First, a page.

WordPressis definitely the best CMS available. But it still has some loopholes in terms of security which can be easily exploited by a hacker. And that’s why WordPress provide regular security updates and patches to prevent hacker from exploiting WordPress. But it also depends on what type of themes and plugin do you use.
Exploit Scanner is a free WordPress plugin by Donncha O Caoimh. The plugin allows you to scan all your WordPress files and database to find malicious codes and scripts that could compromise your WordPress blog. If your WordPress blog is compromised its possible that a hacker could target your blog by uploading some malicious files. The plugin will not stop someone hacking to your blog, but it can help you to find and detect malware or malicious files. If you find something suspicious, it can be removed manually or you can hire someone to remove it.
Installing Exploit Scanner
The plugin is very simple to use. Just head over to the plugin repository and search for Exploit Scanner .Once when installed, activate the plugin and head over to the plugin page at Tools > Exploit Scanner.
How to Setup Exploit Scanner
You will find three option to set before you run the scan.
The first option is use to find CSS styles such as display:none; or visibility:hidden; which can be used to find hidden or invisible spam links. The second option lets you to define the upper file size limit to scan a file. I would recommend around 1MB to 1.5MB, so all your files are scanned. And the third option lets you to select the number of files required to scan per batch. Don’t change it to higher value or it will consume more memory. Keep it 250 or less than that.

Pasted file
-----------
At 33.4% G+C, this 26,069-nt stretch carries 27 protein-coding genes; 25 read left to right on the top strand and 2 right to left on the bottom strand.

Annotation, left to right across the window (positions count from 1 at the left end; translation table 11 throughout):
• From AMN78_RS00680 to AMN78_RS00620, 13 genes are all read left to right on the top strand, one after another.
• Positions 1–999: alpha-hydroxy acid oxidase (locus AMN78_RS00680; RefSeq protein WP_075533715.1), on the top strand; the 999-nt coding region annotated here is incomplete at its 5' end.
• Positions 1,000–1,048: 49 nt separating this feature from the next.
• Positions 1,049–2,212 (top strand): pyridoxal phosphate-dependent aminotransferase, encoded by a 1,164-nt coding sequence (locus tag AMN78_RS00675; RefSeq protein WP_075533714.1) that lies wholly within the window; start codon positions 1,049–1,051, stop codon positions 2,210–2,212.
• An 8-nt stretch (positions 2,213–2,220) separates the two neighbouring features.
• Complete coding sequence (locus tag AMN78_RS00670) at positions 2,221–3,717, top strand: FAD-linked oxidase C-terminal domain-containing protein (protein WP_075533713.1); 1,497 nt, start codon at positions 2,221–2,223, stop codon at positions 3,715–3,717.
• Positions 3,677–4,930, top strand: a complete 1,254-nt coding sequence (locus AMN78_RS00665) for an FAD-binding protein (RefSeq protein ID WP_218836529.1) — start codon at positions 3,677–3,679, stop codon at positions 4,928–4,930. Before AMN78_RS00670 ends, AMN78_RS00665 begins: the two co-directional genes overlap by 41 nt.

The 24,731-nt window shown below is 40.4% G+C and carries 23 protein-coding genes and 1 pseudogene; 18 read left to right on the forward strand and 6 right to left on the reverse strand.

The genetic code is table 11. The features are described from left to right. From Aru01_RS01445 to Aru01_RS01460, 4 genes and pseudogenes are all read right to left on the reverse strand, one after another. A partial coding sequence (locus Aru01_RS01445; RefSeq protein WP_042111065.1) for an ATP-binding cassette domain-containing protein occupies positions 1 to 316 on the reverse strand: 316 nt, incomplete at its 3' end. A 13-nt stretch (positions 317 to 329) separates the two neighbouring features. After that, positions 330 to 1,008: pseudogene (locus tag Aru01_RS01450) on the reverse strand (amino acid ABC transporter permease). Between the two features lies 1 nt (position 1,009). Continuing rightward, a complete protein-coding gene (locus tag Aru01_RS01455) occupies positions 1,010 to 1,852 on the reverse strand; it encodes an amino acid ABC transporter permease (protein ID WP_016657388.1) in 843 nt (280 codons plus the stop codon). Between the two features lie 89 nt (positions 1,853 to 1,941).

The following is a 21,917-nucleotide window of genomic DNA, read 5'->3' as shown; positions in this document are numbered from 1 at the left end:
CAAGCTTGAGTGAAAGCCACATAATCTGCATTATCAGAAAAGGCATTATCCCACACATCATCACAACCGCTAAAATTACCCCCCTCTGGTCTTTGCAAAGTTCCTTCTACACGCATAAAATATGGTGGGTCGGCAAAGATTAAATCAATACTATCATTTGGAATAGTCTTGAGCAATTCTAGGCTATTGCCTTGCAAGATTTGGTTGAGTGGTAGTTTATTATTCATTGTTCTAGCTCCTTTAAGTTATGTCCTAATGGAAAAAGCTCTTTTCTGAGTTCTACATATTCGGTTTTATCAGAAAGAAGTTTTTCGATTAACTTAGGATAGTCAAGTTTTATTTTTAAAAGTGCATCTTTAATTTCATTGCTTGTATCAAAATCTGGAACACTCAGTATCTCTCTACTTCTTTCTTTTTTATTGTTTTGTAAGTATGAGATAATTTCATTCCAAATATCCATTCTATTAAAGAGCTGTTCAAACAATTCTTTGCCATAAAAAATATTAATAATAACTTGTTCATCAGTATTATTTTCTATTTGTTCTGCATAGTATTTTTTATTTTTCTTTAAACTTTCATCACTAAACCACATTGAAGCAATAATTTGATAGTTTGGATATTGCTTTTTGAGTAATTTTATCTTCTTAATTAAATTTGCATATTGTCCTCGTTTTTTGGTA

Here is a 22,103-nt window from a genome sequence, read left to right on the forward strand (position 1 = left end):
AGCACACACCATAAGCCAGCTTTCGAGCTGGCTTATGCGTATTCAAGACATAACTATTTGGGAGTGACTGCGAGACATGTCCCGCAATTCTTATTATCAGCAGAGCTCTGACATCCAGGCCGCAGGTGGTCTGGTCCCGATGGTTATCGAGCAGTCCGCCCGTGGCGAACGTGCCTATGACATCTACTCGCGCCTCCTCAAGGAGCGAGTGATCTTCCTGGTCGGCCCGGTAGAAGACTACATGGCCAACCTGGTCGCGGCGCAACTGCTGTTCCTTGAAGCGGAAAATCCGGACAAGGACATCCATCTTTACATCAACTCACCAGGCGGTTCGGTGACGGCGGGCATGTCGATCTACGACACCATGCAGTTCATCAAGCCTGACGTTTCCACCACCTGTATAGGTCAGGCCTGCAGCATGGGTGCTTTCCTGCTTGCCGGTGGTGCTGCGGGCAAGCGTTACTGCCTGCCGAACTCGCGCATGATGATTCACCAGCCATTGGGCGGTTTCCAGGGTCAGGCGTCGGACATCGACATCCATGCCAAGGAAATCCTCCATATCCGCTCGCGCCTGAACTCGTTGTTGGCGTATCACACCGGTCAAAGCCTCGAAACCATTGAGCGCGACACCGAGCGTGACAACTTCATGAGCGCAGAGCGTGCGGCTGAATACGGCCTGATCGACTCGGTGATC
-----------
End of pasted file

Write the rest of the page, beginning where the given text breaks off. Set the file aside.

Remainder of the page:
Once you run the scan, it will scan your entire root directory including database, WP core files, plugins, themes and even the upload media directory. No matter what number of files you blog host, it will scan each file.
Once the scan is finished you will see three level of warning – Level Severe [High Priority], Level Warning [Mid Priority] and Level Note [Low Priority]. It’s very likely that the plugin will show you a false warning even if it’s a severe level warning.
The plugin looks for malware, gzip, base64, iframe, hidden code, and eval statements. Unfortunately these codes are used by malware and for WordPress themes and plugins.
For example if you see a severe level warning you can see a Fix now link.
See another example;
It’s a base64 code that was found at level severe, which is not harmful. But if you find something like a bunch of random characters code like shown in below, then you should take a note down of it.
As you can see above the malware code is encoded in base64 language, which can be executed by an eval statement. The code might redirect to some spam links or it can be some malware that can be blocked by search engines. If you see these type of codes you can decode it in simple text using a base64 decoder. You can also come across some CSS styles which are used for hiding some link or text and iframe codes which can be used by hackers to load remote code or links from other places. You can easily find these type of codes. See the example below:
Removing such malware are easy if you know where exactly it’s located. However in some case if its unable to detect and your blog is still showing malware notification on the front page, you should replace all your themes and do a clean reinstall of WordPress core files or you can simply hire some expert to remove such malware. Security is of course an important issue with WordPress and so its important that you take preventive measures before it gets attacked by such malware.